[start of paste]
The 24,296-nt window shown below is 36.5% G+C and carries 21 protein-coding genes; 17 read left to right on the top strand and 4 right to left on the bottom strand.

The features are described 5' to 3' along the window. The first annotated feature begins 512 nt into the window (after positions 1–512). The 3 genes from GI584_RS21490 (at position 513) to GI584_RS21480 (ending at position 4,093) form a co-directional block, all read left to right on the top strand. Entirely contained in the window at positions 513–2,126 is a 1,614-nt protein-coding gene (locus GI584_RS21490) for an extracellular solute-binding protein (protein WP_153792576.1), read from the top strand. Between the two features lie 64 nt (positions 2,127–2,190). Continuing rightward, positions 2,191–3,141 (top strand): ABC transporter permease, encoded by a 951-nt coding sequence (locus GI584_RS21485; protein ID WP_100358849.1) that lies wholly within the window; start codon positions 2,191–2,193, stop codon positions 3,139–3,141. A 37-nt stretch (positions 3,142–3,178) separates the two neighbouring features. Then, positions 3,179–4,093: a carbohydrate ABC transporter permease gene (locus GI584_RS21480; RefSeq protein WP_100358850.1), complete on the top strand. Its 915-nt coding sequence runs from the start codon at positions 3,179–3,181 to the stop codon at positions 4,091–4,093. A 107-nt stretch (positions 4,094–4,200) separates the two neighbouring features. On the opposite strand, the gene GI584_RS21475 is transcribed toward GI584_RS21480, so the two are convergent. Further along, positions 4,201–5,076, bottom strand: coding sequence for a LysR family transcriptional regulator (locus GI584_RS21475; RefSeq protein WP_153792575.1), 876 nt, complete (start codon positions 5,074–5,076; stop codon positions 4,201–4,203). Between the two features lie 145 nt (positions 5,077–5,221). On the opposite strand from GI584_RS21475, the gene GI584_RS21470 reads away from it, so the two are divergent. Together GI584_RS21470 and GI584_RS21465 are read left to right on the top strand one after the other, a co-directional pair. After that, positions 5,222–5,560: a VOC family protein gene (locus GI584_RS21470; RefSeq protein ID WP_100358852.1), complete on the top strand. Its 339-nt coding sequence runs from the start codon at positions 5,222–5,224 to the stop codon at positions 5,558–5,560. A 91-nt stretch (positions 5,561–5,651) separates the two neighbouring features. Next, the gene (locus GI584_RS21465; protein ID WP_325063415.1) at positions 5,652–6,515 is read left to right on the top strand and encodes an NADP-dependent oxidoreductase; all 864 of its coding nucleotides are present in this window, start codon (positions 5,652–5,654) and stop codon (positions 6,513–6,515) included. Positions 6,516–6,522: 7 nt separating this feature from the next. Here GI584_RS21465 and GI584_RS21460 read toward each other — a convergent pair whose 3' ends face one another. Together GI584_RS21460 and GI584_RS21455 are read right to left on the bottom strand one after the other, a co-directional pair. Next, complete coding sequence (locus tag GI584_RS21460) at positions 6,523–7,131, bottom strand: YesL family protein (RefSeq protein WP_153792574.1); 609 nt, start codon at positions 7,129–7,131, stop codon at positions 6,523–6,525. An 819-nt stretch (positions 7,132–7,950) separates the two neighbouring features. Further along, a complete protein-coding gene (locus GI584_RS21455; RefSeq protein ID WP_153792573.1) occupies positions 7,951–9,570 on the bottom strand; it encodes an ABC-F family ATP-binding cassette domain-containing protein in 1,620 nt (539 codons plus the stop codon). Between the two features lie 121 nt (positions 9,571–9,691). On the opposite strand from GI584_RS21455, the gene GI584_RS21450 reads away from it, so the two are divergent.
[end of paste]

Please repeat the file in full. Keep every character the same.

The 24,296-nt window shown below is 36.5% G+C and carries 21 protein-coding genes; 17 read left to right on the top strand and 4 right to left on the bottom strand.

The features are described 5' to 3' along the window. The first annotated feature begins 512 nt into the window (after positions 1–512). The 3 genes from GI584_RS21490 (at position 513) to GI584_RS21480 (ending at position 4,093) form a co-directional block, all read left to right on the top strand. Entirely contained in the window at positions 513–2,126 is a 1,614-nt protein-coding gene (locus GI584_RS21490) for an extracellular solute-binding protein (protein WP_153792576.1), read from the top strand. Between the two features lie 64 nt (positions 2,127–2,190). Continuing rightward, positions 2,191–3,141 (top strand): ABC transporter permease, encoded by a 951-nt coding sequence (locus GI584_RS21485; protein ID WP_100358849.1) that lies wholly within the window; start codon positions 2,191–2,193, stop codon positions 3,139–3,141. A 37-nt stretch (positions 3,142–3,178) separates the two neighbouring features. Then, positions 3,179–4,093: a carbohydrate ABC transporter permease gene (locus GI584_RS21480; RefSeq protein WP_100358850.1), complete on the top strand. Its 915-nt coding sequence runs from the start codon at positions 3,179–3,181 to the stop codon at positions 4,091–4,093. A 107-nt stretch (positions 4,094–4,200) separates the two neighbouring features. On the opposite strand, the gene GI584_RS21475 is transcribed toward GI584_RS21480, so the two are convergent. Further along, positions 4,201–5,076, bottom strand: coding sequence for a LysR family transcriptional regulator (locus GI584_RS21475; RefSeq protein WP_153792575.1), 876 nt, complete (start codon positions 5,074–5,076; stop codon positions 4,201–4,203). Between the two features lie 145 nt (positions 5,077–5,221). On the opposite strand from GI584_RS21475, the gene GI584_RS21470 reads away from it, so the two are divergent. Together GI584_RS21470 and GI584_RS21465 are read left to right on the top strand one after the other, a co-directional pair. After that, positions 5,222–5,560: a VOC family protein gene (locus GI584_RS21470; RefSeq protein ID WP_100358852.1), complete on the top strand. Its 339-nt coding sequence runs from the start codon at positions 5,222–5,224 to the stop codon at positions 5,558–5,560. A 91-nt stretch (positions 5,561–5,651) separates the two neighbouring features. Next, the gene (locus GI584_RS21465; protein ID WP_325063415.1) at positions 5,652–6,515 is read left to right on the top strand and encodes an NADP-dependent oxidoreductase; all 864 of its coding nucleotides are present in this window, start codon (positions 5,652–5,654) and stop codon (positions 6,513–6,515) included. Positions 6,516–6,522: 7 nt separating this feature from the next. Here GI584_RS21465 and GI584_RS21460 read toward each other — a convergent pair whose 3' ends face one another. Together GI584_RS21460 and GI584_RS21455 are read right to left on the bottom strand one after the other, a co-directional pair. Next, complete coding sequence (locus tag GI584_RS21460) at positions 6,523–7,131, bottom strand: YesL family protein (RefSeq protein WP_153792574.1); 609 nt, start codon at positions 7,129–7,131, stop codon at positions 6,523–6,525. An 819-nt stretch (positions 7,132–7,950) separates the two neighbouring features. Further along, a complete protein-coding gene (locus GI584_RS21455; RefSeq protein ID WP_153792573.1) occupies positions 7,951–9,570 on the bottom strand; it encodes an ABC-F family ATP-binding cassette domain-containing protein in 1,620 nt (539 codons plus the stop codon). Between the two features lie 121 nt (positions 9,571–9,691). On the opposite strand from GI584_RS21455, the gene GI584_RS21450 reads away from it, so the two are divergent.